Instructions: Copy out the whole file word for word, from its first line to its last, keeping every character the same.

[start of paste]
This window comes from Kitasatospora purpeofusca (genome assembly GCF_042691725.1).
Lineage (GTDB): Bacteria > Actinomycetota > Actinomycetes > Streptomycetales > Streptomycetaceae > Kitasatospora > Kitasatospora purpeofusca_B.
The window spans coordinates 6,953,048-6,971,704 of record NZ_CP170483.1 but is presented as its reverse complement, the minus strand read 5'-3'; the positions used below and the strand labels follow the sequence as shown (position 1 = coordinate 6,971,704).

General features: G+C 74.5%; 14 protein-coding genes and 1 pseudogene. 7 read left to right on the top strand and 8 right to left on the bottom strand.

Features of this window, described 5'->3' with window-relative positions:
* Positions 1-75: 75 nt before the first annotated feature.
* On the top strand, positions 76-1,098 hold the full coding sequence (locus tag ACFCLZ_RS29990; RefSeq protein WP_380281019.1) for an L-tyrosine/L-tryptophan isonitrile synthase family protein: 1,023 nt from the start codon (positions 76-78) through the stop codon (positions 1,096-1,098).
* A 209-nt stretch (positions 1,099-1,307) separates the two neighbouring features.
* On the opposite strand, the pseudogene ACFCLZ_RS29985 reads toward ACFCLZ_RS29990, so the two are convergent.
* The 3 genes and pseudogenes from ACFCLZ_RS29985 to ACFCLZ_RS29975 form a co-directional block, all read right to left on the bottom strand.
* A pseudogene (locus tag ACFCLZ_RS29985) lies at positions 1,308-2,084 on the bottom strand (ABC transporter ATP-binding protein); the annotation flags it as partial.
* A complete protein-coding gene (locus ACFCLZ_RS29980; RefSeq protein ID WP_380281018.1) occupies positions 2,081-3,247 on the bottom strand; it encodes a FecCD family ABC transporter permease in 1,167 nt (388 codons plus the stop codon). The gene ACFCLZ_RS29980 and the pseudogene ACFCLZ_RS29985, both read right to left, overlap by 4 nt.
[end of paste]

This window comes from Kitasatospora purpeofusca (genome assembly GCF_042691725.1).
Lineage (GTDB): Bacteria > Actinomycetota > Actinomycetes > Streptomycetales > Streptomycetaceae > Kitasatospora > Kitasatospora purpeofusca_B.
The window spans coordinates 6,953,048-6,971,704 of record NZ_CP170483.1 but is presented as its reverse complement, the minus strand read 5'-3'; the positions used below and the strand labels follow the sequence as shown (position 1 = coordinate 6,971,704).

General features: G+C 74.5%; 14 protein-coding genes and 1 pseudogene. 7 read left to right on the top strand and 8 right to left on the bottom strand.

Features of this window, described 5'->3' with window-relative positions:
* Positions 1-75: 75 nt before the first annotated feature.
* On the top strand, positions 76-1,098 hold the full coding sequence (locus tag ACFCLZ_RS29990; RefSeq protein WP_380281019.1) for an L-tyrosine/L-tryptophan isonitrile synthase family protein: 1,023 nt from the start codon (positions 76-78) through the stop codon (positions 1,096-1,098).
* A 209-nt stretch (positions 1,099-1,307) separates the two neighbouring features.
* On the opposite strand, the pseudogene ACFCLZ_RS29985 reads toward ACFCLZ_RS29990, so the two are convergent.
* The 3 genes and pseudogenes from ACFCLZ_RS29985 to ACFCLZ_RS29975 form a co-directional block, all read right to left on the bottom strand.
* A pseudogene (locus tag ACFCLZ_RS29985) lies at positions 1,308-2,084 on the bottom strand (ABC transporter ATP-binding protein); the annotation flags it as partial.
* A complete protein-coding gene (locus ACFCLZ_RS29980; RefSeq protein ID WP_380281018.1) occupies positions 2,081-3,247 on the bottom strand; it encodes a FecCD family ABC transporter permease in 1,167 nt (388 codons plus the stop codon). The gene ACFCLZ_RS29980 and the pseudogene ACFCLZ_RS29985, both read right to left, overlap by 4 nt.